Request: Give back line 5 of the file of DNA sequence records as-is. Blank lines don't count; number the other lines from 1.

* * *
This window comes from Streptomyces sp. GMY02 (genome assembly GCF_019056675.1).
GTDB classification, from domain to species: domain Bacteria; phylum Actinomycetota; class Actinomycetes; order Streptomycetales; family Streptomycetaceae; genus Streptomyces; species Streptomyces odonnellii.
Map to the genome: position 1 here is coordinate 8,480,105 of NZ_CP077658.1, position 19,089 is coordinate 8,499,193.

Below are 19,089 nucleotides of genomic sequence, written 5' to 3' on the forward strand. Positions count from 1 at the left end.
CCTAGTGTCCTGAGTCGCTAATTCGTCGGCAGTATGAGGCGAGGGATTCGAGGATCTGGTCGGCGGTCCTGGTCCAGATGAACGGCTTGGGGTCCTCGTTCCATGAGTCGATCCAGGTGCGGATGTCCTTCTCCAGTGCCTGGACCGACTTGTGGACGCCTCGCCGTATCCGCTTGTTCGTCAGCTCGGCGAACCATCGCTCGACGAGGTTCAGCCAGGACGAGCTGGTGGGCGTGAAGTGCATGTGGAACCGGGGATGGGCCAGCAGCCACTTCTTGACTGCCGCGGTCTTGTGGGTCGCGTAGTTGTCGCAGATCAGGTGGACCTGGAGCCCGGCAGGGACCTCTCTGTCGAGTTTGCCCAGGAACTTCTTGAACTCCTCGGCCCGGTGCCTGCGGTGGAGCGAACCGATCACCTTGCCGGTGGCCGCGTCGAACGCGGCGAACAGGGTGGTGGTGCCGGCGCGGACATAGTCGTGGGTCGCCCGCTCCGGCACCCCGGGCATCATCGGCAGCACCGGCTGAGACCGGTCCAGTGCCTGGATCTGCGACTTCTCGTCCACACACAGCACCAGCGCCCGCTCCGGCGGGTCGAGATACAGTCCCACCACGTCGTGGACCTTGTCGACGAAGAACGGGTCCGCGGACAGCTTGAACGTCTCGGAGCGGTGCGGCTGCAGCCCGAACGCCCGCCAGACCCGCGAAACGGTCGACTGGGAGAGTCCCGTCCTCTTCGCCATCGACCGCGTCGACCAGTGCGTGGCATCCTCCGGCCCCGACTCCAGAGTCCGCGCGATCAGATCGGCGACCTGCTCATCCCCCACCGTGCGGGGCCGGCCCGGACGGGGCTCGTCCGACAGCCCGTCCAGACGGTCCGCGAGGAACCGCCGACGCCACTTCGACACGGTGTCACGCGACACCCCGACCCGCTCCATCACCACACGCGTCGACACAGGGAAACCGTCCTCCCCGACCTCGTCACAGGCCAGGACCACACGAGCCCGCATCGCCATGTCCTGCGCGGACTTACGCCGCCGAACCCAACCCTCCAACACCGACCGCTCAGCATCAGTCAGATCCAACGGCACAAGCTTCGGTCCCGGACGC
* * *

CCTAGTGTCCTGAGTCGCTAATTCGTCGGCAGTATGAGGCGAGGGATTCGAGGATCTGGTCGGCGGTCCTGGTCCAGATGAACGGCTTGGGGTCCTCGTTCCATGAGTCGATCCAGGTGCGGATGTCCTTCTCCAGTGCCTGGACCGACTTGTGGACGCCTCGCCGTATCCGCTTGTTCGTCAGCTCGGCGAACCATCGCTCGACGAGGTTCAGCCAGGACGAGCTGGTGGGCGTGAAGTGCATGTGGAACCGGGGATGGGCCAGCAGCCACTTCTTGACTGCCGCGGTCTTGTGGGTCGCGTAGTTGTCGCAGATCAGGTGGACCTGGAGCCCGGCAGGGACCTCTCTGTCGAGTTTGCCCAGGAACTTCTTGAACTCCTCGGCCCGGTGCCTGCGGTGGAGCGAACCGATCACCTTGCCGGTGGCCGCGTCGAACGCGGCGAACAGGGTGGTGGTGCCGGCGCGGACATAGTCGTGGGTCGCCCGCTCCGGCACCCCGGGCATCATCGGCAGCACCGGCTGAGACCGGTCCAGTGCCTGGATCTGCGACTTCTCGTCCACACACAGCACCAGCGCCCGCTCCGGCGGGTCGAGATACAGTCCCACCACGTCGTGGACCTTGTCGACGAAGAACGGGTCCGCGGACAGCTTGAACGTCTCGGAGCGGTGCGGCTGCAGCCCGAACGCCCGCCAGACCCGCGAAACGGTCGACTGGGAGAGTCCCGTCCTCTTCGCCATCGACCGCGTCGACCAGTGCGTGGCATCCTCCGGCCCCGACTCCAGAGTCCGCGCGATCAGATCGGCGACCTGCTCATCCCCCACCGTGCGGGGCCGGCCCGGACGGGGCTCGTCCGACAGCCCGTCCAGACGGTCCGCGAGGAACCGCCGACGCCACTTCGACACGGTGTCACGCGACACCCCGACCCGCTCCATCACCACACGCGTCGACACAGGGAAACCGTCCTCCCCGACCTCGTCACAGGCCAGGACCACACGAGCCCGCATCGCCATGTCCTGCGCGGACTTACGCCGCCGAACCCAACCCTCCAACACCGACCGCTCAGCATCAGTCAGATCCAACGGCACAAGCTTCGGTCCCGGACGC